Foreign Affairs Minister John Baird is currently on a tour of Asian countries, in which he is expected to deepen Canada's business relationship with China, our second-biggest trading partner.
In a statement released on July 6, Baird said, “Strong trade winds are swirling across the Asia-Pacific region, and Canada, as a Pacific nation, will be a major player in these exciting times.”
The Canadian government has been open about wanting to increase trade with China. In February, Prime Minister Stephen Harper made a much-publicized visit to the populous Asian nation, the main focus of which was economic deal-making.
In 1997, China was Canada’s fourth-largest trading partner, with total annual merchandise trade of $8.7 billion. Now, it’s our second biggest trading partner (behind the U.S.).
According to Statistics Canada, Canada exported $16.3 billion worth of merchandise to China in 2011, and imported more than $48 billion.
Canada mainly exports natural resources to China, and largely imports manufactured goods. This makes the relationship somewhat unusual, says one expert.
“It’s a weird trade pattern,” says Gordon Betcherman, a professor at the School of International Development and Global Studies at the University of Ottawa.
“It’s exactly the pattern you would expect to see between a rich, developed country and a much poorer developing country – except it’s exactly flipped.”
Betcherman says Canada and China's unorthodox trade relationship is a reflection of Canada's resource wealth and China's reputation as "the world's factory."
Here’s a look at what is being traded.
Manufactured goods make up the bulk of what we import. The single biggest category is mechanical appliances and electrical equipment — in April alone, we imported $1.7 billion worth of consumer items like washer/dryers and DVD players from China.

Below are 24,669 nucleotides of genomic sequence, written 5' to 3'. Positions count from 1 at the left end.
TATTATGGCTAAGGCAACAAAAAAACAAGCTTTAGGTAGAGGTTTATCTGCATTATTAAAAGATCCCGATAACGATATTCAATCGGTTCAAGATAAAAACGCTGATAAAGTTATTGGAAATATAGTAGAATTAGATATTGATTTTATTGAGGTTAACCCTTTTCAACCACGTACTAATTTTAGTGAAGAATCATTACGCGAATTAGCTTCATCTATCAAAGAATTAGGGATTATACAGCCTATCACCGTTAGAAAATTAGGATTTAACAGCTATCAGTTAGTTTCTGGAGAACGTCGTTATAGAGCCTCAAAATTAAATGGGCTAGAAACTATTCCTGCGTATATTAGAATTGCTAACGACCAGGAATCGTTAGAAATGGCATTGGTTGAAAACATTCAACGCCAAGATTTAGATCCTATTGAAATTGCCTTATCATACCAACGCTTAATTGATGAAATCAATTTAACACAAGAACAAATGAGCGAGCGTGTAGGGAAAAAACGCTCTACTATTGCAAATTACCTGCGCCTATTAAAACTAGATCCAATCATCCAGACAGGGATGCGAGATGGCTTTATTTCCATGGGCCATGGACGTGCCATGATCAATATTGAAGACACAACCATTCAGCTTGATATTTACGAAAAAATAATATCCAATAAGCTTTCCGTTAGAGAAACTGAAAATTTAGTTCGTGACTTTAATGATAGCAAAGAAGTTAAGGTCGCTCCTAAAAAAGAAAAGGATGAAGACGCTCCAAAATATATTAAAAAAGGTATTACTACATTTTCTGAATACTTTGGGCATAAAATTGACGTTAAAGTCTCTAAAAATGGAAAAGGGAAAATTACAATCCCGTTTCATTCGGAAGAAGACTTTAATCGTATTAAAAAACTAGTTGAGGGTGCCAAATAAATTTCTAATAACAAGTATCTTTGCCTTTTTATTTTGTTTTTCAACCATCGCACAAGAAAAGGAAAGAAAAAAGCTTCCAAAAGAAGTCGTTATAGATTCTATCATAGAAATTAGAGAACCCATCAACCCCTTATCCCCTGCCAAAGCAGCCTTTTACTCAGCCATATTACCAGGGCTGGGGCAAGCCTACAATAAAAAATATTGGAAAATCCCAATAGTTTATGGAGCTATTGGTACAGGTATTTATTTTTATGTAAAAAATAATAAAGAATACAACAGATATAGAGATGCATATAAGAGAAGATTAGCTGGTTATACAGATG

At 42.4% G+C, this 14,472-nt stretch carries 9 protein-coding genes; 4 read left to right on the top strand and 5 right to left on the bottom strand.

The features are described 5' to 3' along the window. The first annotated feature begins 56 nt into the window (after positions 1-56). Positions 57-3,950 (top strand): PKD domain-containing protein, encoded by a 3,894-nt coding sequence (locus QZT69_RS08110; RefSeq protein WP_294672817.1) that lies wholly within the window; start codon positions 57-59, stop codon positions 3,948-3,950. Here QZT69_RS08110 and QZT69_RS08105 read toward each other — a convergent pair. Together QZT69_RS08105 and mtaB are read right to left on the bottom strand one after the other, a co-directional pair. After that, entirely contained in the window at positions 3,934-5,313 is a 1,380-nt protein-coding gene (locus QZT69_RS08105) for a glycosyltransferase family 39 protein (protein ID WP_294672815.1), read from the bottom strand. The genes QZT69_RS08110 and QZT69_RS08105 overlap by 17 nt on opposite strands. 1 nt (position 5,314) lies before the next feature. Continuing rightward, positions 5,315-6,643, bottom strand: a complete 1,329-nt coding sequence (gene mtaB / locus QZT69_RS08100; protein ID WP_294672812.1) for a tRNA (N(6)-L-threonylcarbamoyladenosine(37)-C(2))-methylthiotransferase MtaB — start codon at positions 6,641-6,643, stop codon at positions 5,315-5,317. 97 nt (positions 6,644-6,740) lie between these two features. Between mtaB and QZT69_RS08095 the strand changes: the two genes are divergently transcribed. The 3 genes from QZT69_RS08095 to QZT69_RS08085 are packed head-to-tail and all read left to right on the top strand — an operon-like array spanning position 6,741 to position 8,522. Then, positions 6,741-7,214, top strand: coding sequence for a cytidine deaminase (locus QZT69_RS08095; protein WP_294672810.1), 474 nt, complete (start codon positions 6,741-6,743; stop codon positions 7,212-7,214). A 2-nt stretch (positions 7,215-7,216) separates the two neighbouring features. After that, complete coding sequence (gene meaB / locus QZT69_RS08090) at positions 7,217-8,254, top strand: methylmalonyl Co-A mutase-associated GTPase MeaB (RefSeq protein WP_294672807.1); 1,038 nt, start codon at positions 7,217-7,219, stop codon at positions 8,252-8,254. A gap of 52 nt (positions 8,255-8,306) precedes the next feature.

In that same month, we also imported over $440 million worth of other consumer goods, including toys and clothing.
Other major imports include plastics and rubber, as well as rare earth metals (like yttrium and cerium), which are used in the manufacture of hybrid cars, plasma screens and portable computers.
In a nutshell, commodities and natural resources.
“Mineral products” made up $4 billion — or 25 per cent — of Canadian exports to China in 2011. The major items include nickel, copper and in recent years potash, which is used in the manufacture of fertilizer.
China is also a major buyer of our wood and paper products, which accounted for $1.4 billion in 2011, as well as fish products and oilseeds like canola.
Simply put, oil. We currently export 99 per cent of our energy products to our southern neighbour. But Washington’s indecision on the Keystone XL pipeline — which would take crude from the Alberta oil sands down through Nebraska to Texas – has led Harper to talk openly about diverting oil to Asia.
China’s interest in Canadian crude is well established, given that the Asian giant has made multi-billion-dollar investments in Canadian oil companies like Syncrude, Athabasca Oil Sands and Penn West Energy.
China’s state-owned company Sinopec is a financial backer of Enbridge’s proposed Northern Gateway pipeline, which would funnel oil from Alberta to the B.C. port city of Kitimat, where it could then be shipped to China.
“China’s just hungry for oil, and everybody around the world – and China’s no different – is hedging their risks on oil, because there are so many uncertainties about the main suppliers of oil worldwide,” says the University of Ottawa's Betcherman.
“Of all the potential sources of oil, Canada is a very stable, reliable supplier, if the relationship gets going.”